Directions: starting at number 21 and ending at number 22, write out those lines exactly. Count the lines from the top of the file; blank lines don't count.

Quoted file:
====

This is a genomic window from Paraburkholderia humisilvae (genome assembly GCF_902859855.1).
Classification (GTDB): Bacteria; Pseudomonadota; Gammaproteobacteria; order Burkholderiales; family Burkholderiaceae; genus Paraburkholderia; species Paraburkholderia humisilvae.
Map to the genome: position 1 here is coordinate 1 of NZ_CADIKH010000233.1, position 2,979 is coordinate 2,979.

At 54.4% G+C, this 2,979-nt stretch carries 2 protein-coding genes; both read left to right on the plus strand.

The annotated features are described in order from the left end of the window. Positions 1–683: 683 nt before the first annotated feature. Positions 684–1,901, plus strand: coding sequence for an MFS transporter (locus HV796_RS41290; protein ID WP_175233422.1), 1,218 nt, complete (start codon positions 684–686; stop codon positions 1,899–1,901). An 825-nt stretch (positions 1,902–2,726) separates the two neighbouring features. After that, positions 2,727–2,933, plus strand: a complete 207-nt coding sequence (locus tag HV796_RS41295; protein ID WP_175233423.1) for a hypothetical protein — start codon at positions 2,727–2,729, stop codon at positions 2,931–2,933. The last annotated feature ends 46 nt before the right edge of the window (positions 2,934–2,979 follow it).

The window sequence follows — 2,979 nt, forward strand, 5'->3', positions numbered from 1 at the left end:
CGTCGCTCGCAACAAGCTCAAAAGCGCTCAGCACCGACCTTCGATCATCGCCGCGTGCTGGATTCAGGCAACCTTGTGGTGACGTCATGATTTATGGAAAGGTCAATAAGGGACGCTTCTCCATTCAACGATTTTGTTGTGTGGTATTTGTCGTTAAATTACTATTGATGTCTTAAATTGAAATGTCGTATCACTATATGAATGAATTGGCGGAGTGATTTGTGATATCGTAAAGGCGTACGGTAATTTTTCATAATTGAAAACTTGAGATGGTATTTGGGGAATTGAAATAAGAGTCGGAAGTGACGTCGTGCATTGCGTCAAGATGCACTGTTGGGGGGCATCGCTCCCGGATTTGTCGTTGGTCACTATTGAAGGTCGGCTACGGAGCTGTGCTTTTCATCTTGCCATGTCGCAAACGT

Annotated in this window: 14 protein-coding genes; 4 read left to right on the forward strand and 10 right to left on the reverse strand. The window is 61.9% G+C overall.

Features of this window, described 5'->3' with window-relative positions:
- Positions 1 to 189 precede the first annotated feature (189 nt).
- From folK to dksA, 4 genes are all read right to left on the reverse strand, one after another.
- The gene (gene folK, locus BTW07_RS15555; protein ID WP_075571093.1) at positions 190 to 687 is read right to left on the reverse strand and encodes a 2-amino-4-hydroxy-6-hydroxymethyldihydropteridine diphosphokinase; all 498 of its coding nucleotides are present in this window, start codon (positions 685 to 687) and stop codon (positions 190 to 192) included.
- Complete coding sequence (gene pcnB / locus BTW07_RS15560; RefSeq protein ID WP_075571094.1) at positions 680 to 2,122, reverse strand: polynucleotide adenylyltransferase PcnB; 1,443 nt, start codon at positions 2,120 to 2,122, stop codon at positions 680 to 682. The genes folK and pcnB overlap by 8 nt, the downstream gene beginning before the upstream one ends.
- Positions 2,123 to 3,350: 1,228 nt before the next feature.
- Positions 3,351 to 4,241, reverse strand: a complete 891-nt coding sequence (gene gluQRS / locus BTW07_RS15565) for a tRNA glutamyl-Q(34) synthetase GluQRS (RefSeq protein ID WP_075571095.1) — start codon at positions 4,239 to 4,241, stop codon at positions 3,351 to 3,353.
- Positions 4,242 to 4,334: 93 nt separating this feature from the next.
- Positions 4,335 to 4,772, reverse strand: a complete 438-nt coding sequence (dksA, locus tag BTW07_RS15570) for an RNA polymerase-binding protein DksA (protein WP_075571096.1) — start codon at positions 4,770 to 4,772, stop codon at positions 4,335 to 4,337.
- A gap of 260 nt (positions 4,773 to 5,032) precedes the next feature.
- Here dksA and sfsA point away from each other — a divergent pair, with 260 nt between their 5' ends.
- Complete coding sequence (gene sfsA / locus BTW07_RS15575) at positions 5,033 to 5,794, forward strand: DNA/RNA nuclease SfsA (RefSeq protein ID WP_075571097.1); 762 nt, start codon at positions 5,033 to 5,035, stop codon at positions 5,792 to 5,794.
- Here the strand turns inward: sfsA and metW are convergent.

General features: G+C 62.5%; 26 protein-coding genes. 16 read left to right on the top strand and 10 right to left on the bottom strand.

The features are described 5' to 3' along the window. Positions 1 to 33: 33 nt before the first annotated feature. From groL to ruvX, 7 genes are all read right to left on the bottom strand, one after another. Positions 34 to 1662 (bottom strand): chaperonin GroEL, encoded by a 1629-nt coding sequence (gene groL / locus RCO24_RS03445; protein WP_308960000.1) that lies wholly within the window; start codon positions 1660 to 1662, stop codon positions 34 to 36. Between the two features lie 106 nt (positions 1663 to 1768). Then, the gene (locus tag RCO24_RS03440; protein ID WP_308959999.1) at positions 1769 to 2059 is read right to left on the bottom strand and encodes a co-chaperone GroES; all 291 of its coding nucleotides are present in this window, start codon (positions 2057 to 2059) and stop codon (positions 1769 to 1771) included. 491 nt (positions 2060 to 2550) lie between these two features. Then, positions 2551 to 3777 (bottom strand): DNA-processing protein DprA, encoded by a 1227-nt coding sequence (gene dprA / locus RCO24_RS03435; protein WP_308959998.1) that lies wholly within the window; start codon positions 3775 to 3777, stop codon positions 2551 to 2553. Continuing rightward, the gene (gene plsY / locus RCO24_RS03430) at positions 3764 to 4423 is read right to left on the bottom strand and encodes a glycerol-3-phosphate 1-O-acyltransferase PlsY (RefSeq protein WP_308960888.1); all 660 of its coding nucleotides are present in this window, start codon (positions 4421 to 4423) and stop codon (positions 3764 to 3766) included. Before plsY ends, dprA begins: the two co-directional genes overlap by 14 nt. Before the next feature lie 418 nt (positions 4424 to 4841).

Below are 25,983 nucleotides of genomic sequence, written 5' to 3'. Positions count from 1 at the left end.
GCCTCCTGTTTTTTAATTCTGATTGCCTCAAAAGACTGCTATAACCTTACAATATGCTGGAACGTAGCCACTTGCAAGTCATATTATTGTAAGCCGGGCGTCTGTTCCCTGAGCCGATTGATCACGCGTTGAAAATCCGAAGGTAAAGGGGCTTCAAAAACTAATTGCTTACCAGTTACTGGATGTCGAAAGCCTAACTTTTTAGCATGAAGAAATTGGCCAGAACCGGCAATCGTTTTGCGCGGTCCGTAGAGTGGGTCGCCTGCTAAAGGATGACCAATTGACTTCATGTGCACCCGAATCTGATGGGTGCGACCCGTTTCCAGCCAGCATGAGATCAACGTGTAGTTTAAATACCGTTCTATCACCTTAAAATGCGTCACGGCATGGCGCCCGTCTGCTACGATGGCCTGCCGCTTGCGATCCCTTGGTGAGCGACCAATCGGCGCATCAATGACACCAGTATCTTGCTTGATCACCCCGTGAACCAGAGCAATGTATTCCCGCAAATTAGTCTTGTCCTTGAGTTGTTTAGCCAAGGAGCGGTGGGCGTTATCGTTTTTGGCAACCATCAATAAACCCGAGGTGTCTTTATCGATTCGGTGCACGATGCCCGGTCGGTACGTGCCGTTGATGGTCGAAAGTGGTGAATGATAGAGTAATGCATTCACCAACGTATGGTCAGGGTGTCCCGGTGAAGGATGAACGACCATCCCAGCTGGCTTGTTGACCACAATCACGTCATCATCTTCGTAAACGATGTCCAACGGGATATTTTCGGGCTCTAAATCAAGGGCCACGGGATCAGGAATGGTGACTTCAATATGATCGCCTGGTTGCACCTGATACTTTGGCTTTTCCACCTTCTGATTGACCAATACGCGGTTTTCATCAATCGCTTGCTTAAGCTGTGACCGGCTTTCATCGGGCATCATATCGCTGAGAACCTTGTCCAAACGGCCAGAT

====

- Here the strand turns inward: sfsA and metW are convergent.

General features: G+C 62.5%; 26 protein-coding genes. 16 read left to right on the top strand and 10 right to left on the bottom strand.